Within the shortest time, Napoli worked to gain his Schindler India top management team commitment to his business plan. The cores of the business plan were two elements: the need to sell a focused line of standard products, and the ability to outsource key manufacturing and logistics functions (Fagan et al., 2006, p. 7).

Challenges and Issues

Before addressing the challenges and issues that Napoli had encountered, we first need a clear picture of the Schindler India business plan. According to Fagan et al. (2006), the business plan called for Schindler India was to sell 50 units in the first year and to win a 20% share of the target segments in five years (p. 9). The business plan had also projected “Schindler India would break even after four years and eventually would generate double-digit margins” (Fagan et al., 2006, p. 9).

Strategic Assessment

Under the pressure of running Schindler India business plan on schedule, Napoli was being questioned on the feasibility of his plan since no other company in the industry worked in the way of selling only one standard elevator. Further, Napoli discovered that there was a good possibility for each of the standard elevator to be specified with a glass wall. However, although glass wall was a minor modification, Napoli believed that the installation would be much more difficult than expected especially to a new team. It was a dilemma between standard and customization while going customization would certainly violate the business strategy.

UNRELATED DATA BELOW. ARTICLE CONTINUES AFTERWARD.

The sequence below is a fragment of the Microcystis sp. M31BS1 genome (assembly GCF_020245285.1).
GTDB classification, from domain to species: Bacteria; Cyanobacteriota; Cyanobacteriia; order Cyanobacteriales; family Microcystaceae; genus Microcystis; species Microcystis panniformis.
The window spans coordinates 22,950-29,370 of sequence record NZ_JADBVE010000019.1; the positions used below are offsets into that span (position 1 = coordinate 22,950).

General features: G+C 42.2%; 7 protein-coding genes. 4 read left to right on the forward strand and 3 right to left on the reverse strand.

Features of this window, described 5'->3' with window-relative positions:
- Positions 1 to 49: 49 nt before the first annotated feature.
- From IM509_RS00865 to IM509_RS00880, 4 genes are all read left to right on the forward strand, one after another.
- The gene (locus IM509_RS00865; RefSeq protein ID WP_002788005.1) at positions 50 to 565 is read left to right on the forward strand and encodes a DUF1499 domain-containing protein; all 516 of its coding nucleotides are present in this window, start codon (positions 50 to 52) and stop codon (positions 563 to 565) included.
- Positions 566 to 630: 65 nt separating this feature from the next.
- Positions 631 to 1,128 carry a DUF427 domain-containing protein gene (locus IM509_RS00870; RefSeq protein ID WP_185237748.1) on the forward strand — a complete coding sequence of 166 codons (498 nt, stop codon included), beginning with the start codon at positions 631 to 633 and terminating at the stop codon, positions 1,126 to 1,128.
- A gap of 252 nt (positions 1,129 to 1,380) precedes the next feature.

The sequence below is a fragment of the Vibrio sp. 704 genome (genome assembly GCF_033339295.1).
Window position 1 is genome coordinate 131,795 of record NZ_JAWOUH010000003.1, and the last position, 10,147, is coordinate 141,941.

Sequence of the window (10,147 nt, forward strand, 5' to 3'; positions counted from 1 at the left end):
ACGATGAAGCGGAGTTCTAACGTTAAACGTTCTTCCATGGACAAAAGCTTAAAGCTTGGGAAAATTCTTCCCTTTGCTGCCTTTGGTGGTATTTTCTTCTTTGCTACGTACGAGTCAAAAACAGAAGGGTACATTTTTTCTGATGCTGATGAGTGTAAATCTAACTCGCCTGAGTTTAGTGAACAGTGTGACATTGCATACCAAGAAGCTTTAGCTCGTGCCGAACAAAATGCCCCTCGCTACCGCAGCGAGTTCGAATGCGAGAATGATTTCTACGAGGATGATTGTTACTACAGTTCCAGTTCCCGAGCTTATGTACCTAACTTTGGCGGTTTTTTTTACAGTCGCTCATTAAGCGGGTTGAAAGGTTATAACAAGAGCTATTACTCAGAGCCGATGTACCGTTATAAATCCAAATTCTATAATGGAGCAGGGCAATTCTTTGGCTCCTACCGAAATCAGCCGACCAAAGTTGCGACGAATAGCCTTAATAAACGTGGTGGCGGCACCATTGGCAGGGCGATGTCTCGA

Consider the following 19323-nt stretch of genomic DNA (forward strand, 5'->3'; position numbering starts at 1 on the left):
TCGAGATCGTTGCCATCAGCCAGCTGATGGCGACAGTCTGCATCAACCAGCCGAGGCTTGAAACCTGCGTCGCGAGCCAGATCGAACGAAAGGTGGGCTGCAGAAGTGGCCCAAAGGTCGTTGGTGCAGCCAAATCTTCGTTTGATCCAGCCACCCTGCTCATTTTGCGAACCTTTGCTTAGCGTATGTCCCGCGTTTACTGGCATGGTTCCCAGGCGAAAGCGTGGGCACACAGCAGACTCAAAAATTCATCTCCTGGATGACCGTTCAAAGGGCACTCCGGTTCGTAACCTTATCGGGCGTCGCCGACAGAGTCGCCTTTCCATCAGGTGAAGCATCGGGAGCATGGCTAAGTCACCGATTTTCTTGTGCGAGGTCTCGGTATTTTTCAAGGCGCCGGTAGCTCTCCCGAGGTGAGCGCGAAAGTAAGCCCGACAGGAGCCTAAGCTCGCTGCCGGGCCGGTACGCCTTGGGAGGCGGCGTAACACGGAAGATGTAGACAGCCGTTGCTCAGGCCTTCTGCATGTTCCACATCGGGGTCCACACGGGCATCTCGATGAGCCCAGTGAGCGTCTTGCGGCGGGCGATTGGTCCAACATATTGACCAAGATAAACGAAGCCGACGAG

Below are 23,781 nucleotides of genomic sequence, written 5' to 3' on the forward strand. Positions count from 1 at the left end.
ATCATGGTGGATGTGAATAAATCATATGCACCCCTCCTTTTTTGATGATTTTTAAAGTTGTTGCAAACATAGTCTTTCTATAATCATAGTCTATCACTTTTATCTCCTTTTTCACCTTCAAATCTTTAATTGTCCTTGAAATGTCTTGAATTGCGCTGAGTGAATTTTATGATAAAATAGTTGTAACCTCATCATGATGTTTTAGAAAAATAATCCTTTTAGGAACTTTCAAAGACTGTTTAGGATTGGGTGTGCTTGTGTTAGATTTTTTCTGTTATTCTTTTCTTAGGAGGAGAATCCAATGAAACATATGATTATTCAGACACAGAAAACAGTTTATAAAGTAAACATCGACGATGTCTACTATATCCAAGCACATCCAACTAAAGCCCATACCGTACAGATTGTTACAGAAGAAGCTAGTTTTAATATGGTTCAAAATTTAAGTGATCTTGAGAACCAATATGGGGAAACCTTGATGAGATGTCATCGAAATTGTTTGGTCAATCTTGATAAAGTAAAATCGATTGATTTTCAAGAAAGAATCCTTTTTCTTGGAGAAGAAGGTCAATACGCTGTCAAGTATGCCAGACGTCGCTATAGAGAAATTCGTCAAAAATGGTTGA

Moral Hazard

On Napoli’s travel to Italy with family, he discovered that the company had accepted an order for an expensive custom glass pod elevator on one of his daily telephone calls to key managers in India. The custom glass pod elevator was to be imported from Europe and simply violated the business strategy.

No Support from Global Schindler

Global Schindler was supposed to be helping Napoli in running Schindler India business. However, on the contrary, Napoli was shocked when he saw the transfer prices on the basic S001 elevators at 30% higher the costs in his original business plan. Further, when Schindler India team started working with the European plants to get design details and production specifications, Global Schindler was slow in responding which frustrated Schindler India team in setting up alternative local resources.